198 observers registered by Democracy Volunteers with the Electoral Commission, as well as three observers who directly accredited themselves with the Commission, made up in teams of 2, made 1,042 separate observations of polling stations across the United Kingdom. We observed polling operations in 121 of the UK’s 650 parliamentary constituencies.

Teams were deployed to all 9 of the English regions as well as in Northern Ireland, Scotland and Wales. Observers came from around the world, including most member states of the European Union and many member states of the OSCE. Observers came from 40 countries from 5 continents. This international group increased the ranks of Democracy Volunteers to produce the largest electoral observation of polling stations in UK electoral history. The observers were 52% male and 48% female. The team was supported by a core team of 8 experts and Long Term observers. 75% of all the observers are resident in the UK and came from our pool of UK observers. All observers were given training, a briefing, and an election day handbook ahead of deployment.

Each observation was conducted in pairs to allow for objective observation and the observers then agreed their opinions of the electoral process before submitting data to the central team. The survey was conducted online so data was collected, and could be checked, live by the core team.

The observations generally took between thirty and forty-five minutes per polling station as the observers were asked to ensure that they attempted to see the entire process, which included staff greeting electors on arrival at the polling station. This happened on every occasion. We were assisted in recruitment of observers by colleagues at AEGEE.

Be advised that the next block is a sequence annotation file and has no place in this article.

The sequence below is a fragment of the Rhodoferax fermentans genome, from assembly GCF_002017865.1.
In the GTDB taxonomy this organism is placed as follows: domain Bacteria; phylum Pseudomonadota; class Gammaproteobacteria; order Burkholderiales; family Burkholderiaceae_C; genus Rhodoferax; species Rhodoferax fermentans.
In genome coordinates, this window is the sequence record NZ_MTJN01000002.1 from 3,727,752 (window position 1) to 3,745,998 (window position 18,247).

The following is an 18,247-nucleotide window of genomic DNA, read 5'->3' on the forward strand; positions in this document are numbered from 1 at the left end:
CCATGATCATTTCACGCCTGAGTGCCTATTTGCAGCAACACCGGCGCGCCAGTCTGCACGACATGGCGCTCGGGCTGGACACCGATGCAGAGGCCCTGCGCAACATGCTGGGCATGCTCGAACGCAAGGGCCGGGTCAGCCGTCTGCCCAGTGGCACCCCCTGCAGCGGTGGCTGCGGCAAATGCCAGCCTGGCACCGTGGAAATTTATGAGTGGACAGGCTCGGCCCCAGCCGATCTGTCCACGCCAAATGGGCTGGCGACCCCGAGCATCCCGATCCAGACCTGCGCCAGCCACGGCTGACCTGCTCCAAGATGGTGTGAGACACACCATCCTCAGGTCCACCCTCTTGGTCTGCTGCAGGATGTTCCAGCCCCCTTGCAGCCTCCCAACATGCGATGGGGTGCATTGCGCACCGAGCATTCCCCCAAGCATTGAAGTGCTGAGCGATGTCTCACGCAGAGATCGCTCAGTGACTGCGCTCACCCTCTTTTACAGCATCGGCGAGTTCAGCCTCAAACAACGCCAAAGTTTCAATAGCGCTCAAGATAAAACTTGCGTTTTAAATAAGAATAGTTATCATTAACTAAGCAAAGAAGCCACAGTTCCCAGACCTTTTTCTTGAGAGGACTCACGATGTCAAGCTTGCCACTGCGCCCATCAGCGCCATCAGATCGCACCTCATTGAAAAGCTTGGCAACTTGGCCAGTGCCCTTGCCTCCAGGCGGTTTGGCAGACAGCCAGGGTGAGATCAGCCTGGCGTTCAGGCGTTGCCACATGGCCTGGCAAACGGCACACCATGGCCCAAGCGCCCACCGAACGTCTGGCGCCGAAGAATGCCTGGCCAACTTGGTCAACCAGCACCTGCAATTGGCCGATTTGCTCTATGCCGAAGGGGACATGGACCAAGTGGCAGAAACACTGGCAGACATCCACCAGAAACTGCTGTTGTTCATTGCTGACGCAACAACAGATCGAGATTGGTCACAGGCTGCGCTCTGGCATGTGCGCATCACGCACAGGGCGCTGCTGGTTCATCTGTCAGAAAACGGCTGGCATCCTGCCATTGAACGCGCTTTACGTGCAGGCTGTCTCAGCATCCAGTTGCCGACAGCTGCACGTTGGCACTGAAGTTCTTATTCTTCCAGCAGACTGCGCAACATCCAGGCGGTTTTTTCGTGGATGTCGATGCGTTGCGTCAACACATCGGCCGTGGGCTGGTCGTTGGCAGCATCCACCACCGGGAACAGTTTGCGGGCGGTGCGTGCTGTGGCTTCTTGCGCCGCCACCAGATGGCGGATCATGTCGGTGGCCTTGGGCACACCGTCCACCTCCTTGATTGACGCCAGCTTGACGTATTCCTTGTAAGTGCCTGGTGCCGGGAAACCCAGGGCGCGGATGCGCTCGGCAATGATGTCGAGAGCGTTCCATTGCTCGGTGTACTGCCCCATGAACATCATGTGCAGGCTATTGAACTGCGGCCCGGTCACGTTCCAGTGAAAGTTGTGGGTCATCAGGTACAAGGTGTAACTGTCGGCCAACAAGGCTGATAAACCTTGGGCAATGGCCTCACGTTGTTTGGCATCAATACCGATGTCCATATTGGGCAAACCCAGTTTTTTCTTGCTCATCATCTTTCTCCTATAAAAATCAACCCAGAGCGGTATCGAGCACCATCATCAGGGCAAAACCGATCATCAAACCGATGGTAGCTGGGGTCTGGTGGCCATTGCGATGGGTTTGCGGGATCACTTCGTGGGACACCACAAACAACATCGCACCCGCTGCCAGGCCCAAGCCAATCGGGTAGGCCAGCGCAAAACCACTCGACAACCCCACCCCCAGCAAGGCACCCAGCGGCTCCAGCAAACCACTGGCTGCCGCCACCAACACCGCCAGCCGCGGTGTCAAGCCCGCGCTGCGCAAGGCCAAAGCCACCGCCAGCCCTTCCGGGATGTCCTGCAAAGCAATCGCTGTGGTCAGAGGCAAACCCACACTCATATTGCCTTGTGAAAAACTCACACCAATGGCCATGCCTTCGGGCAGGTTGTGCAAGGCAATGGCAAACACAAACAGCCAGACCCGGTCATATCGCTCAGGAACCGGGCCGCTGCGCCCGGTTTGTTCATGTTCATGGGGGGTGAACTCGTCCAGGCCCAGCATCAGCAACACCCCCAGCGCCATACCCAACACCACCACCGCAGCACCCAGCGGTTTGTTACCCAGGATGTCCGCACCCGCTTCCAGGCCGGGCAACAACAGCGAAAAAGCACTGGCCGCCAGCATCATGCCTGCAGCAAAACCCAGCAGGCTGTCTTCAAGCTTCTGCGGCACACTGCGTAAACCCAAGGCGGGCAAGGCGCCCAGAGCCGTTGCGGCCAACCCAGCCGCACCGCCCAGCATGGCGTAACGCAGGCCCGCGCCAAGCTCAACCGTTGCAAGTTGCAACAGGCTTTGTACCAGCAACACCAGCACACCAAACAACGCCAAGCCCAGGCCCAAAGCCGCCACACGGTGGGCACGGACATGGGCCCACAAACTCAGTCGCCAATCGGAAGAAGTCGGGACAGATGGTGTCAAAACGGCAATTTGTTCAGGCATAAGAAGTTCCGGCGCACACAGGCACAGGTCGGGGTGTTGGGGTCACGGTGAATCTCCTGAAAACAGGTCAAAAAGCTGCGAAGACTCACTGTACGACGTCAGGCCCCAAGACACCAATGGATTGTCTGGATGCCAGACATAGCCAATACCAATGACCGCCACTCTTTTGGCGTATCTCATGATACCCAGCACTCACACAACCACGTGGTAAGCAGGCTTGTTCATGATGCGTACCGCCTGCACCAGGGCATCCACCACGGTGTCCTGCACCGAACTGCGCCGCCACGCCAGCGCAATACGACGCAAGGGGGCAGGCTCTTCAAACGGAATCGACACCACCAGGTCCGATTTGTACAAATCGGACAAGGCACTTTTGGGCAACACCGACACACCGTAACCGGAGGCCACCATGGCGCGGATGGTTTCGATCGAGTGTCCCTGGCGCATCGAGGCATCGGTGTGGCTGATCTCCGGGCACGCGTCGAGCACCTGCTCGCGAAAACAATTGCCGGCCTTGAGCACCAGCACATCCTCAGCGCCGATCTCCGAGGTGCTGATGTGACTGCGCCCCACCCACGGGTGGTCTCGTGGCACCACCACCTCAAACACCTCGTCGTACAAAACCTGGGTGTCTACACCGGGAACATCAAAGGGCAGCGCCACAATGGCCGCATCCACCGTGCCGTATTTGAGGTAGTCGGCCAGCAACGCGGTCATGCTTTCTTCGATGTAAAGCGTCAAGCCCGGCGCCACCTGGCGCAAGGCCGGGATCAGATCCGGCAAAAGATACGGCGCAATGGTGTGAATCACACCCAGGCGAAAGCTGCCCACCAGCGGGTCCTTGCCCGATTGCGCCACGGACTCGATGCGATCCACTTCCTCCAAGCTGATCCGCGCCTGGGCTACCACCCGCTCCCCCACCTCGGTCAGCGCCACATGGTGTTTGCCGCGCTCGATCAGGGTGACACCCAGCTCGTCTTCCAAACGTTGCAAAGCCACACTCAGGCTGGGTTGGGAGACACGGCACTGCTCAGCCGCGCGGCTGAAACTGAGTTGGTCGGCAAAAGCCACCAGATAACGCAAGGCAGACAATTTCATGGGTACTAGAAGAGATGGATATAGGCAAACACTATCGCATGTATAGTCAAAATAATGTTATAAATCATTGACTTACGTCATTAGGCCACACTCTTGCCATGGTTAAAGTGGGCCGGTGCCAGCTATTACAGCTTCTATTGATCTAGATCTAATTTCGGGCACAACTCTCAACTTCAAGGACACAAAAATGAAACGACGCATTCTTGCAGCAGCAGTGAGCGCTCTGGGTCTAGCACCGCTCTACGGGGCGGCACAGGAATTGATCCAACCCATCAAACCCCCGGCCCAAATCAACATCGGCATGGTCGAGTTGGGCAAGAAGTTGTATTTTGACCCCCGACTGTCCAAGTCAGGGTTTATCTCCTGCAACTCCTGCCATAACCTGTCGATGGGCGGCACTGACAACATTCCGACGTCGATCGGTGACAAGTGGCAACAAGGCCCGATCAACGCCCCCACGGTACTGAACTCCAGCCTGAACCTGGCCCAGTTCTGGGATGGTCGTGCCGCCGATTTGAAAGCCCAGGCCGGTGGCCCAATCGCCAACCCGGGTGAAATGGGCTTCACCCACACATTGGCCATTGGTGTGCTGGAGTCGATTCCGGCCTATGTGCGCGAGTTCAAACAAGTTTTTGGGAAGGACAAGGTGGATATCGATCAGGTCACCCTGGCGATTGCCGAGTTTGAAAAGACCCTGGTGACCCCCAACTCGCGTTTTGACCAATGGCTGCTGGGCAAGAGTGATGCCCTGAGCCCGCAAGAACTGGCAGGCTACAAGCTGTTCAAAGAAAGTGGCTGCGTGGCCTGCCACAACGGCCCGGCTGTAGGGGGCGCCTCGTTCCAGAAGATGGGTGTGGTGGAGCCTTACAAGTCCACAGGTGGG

Area of the Observation (by Region/Nation)

Eastern: Cambridge, Ipswich, Norwich North, Norwich South. (4)   

East Midlands: Broxtowe, Erewash, Grantham & Stamford, Northampton North, Northampton South, Nottingham North, Nottingham South, Nottingham East, Rushcliffe. (9)

London: Kensington, Cities of London & Westminster, Bethnal Green & Bow, Poplar & Limehouse, Westminster North, Putney, Finchley and Golders Green, Battersea, Vauxhall, Chipping Barnet, Hendon, Islington North, Feltham and Heston, Islington South & Finsbury, Ilford South, Chingford and Woodford Green, (Walthamstow and Leyton & Wanstead, Count Only) (16/18)

North East: North West Durham, City of Durham, Middlesbrough, Stockton North, Sedgefield, Bishop Auckland. (6)

North West: Crewe & Nantwich, Bolton West, Bolton North East, Bolton South East, Tatton, Warrington North, Warrington South, Eddisbury, Westmorland & Lonsdale, Bury North, Bury South, Liverpool Wavertree, Liverpool Riverside, Liverpool Walton, Liverpool West Derby, Manchester Central, Manchester Gorton, Salford and Eccles, St Helens South & Whiston, Rochdale, Garston and Halewood, Weaver Vale, City of Chester. (22)

South East: Beaconsfield, Gillingham & Rainham, Canterbury, North Thanet, South Thanet, Dover, Oxford West and Abingdon, Milton Keynes North, Milton Keynes South, Isle of Wight, Aldershot, South West Surrey, Surrey Heath, Guildford, Watford, Woking, Wokingham, Windsor, Esher and Walton, Tunbridge Wells, Maidstone & The Weald. (21)

South West: St Ives, Camborne & Redruth, Truro & Falmouth, South Swindon, North Swindon, Devizes and North Wiltshire. (7)

West Midlands: Solihull, Birningham Selly Oak, West Worcestershire, Meriden, Birningham Yardley, Kenilworth & Southam, Redditch, Warwick & Leamington, Coventry South, Coventry North East, Coventry North West. (11)

Yorkshire and the Humber: Calder Valley, Morley and Outwood, Colne Valley, Leeds Central, Leeds North West, Leeds West, Leeds East, Pudsey. (8)

Northern Ireland: North Down, East Belfast, South Belfast. (3)

Scotland: North East Fife, Stirling, Glasgow South West, Glasgow Central, Ochil and South Perthshire, Dunfermline & West Fife. (6)

Wales: Arfon, Aberconwy, Cardiff Central, Cardiff North, Cardiff South & Penarth, Cardiff West, Vale of Glamorgan, Ynys Mon/Anglesey. (8)

GE 2019 100 Seats Image


Despite the election being conducted in winter and with very short notice, it was, in the main, conducted well. However, as was identified by the core team’s meetings with interlocutors, as well as polling day findings, we do believe that there are some substantial ongoing issues with the conduct of UK elections that need improvement.